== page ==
<em>C. auris</em> on the Rise: Keeping a Watchful Eye on the Emerging Pathogen
Halosil Blog

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HospitalsOctober 30, 2019

C. auris on the Rise: Keeping a Watchful Eye on the Emerging Pathogen

by David St. Clair, Chairman and CFO, Halosil International

In October, a single introduction of Candida auris (C. auris) in a southern California healthcare facility led to over 180 colonized patients across three long-term acute care hospitals (LTACH) and six skilled nursing facilities with ventilator units. Like many outbreaks of the deadly fungal infection, the cause was linked back to uncovered gaps in disinfection practices. This marks just one of a series of U.S. cases of C. auris in recent months, which made headlines earlier in the year as an emerging pathogen, although records have traced cases back to as early as 1996 in South Korea.

The reason for the rising awareness of Candida auris is twofold. First, it is highly difficult to treat—with 90% of C. auris infections antibiotic resistant to at least one drug, and 30% to two or more drugs—and deadly, leading to invasive disease in 5-10% of patients and carrying a mortality rate of >45%. Second, C. auris pathogens are difficult to eradicate from surfaces and equipment. For instance, a number of common disinfectants like quaternary ammonium compounds (QACs) have proven inadequate when attempting to eradicate them from hospital rooms that house infected patients. In fact, some hospitals have had to resort to removing ceiling tiles and flooring to combat the deadly fungus.

Due to these factors, effectively eliminating C. auris spores from environments relies on a two-step process:

Step 1: Identify Cases of C. auris Promptly

One of the challenges of heading off C. auris pathogens before they spread is that it is difficult to identify cases with standard lab methods. As such, researchers have outlined key risk factors for contracting the pathogens that healthcare professions should look out for. These include long-term acute care hospitalizations, colonization with carbapenemase-producing organisms (CPOs), and hospitalization abroad. Keeping these risk factors in mind, health officials have outlined four surveillance strategies that can lead to early detection: 1) species identification of yeast from urine cultures from LTACHs; 2) screening patients with a CPO and hospitalization abroad; 3) LTACH C. auris point prevalence surveys; and 4) admission screening in acute and long-term care settings.

These surveillance efforts should be especially leveraged in environments that have been identified as high-risk or that have already experienced C. auris outbreaks. Recently, the New York Times pinpointed hospitals and nursing homes as prime breeding grounds for C. auris pathogens, which can likely be attributed to the close and confined quarters in which patients are kept and come into contact with infected surfaces and individuals. Since these healthcare facilities house vulnerable individuals who are already sick with other conditions or diseases, C. auris pathogens are able to be easily contracted via patients and surfaces. Nursing homes in New York alone have identified 396 infected individuals, and 496 that are carrying the germ without showing symptoms. In Chicago, 50% of patients living on dedicated ventilator floors in skilled nursing homes are infected with or carrying C. auris pathogens on their bodies.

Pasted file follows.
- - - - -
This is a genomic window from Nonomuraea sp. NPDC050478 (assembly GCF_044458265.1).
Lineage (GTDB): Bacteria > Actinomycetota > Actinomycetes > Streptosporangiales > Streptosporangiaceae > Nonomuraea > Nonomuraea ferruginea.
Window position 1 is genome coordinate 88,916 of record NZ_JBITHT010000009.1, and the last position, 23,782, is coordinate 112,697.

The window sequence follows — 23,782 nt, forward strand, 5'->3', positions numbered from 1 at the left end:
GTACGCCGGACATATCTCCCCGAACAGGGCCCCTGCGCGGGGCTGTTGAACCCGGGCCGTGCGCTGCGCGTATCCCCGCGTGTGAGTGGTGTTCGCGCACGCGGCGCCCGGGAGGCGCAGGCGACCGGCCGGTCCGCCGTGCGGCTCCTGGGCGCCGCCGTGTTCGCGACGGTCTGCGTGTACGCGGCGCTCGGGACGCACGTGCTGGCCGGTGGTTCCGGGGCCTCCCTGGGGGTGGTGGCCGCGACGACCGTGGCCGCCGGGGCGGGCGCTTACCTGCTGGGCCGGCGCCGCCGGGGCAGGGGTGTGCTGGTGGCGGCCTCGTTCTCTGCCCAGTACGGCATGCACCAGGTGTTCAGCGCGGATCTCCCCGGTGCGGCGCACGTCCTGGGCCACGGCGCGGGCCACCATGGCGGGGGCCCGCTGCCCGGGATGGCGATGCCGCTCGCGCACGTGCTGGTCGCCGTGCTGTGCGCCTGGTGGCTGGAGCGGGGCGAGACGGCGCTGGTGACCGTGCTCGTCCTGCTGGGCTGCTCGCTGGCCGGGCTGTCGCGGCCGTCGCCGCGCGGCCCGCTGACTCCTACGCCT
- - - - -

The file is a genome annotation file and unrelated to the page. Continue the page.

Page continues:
Step 2: Implement an Effective Whole Room Disinfection Strategy

Once an outbreak of C. auris is identified, it is critical to isolate and disinfect the rooms, surfaces, and equipment that are contaminated with pathogens. These high-risk areas include bedside tables, bedrails, radiology, and physical therapy areas, while high-risk surfaces include mobile equipment, glucometers, temperature probes, blood pressure cuffs, ultrasound machines, nursing carts, and crash carts.

However, when it comes to eliminating C. auris pathogens, not just any disinfectant will do. C. auris pathogens have proven themselves to be so resistant, they can persist on surfaces and people for extended periods of time. That said, common disinfectants like QACs have demonstrated an inability to eliminate C. auris in the recommended routine disinfections. As such, the Centers for Disease Control and Prevention (CDC) has advised healthcare facilities to rely on sporicidal disinfectants registered under the EPA to eliminate C. difficile. While List K outlines a number of approved solutions, only dry fogging disinfection solutions eliminate the potential of human error that occurs when spray-and-wipe disinfectants are leveraged, ultimately reaching all of the spores lurking in cracks and crevices.

Keeping Pace with C. auris Pathogens

Better than turning to a whole room disinfection system only when active cases of C. auris are identified is disinfecting high-risk areas to the highest possible efficacy before outbreaks occur. That’s why leading healthcare facilities use HaloMist™—an dry-fogging disinfectant on the EPA’s List K—to disinfect stubborn pathogens like C. diff. By leveraging a proprietary hydrogen peroxide and silver ion-based formula, deployed via our HaloFogger®, HaloMist™ eradicates pathogens like C. auris to achieve the highest possible standard for whole room disinfection on the market today.

Ready to eliminate C. auris pathogens in your healthcare environment? Contact Halosil today.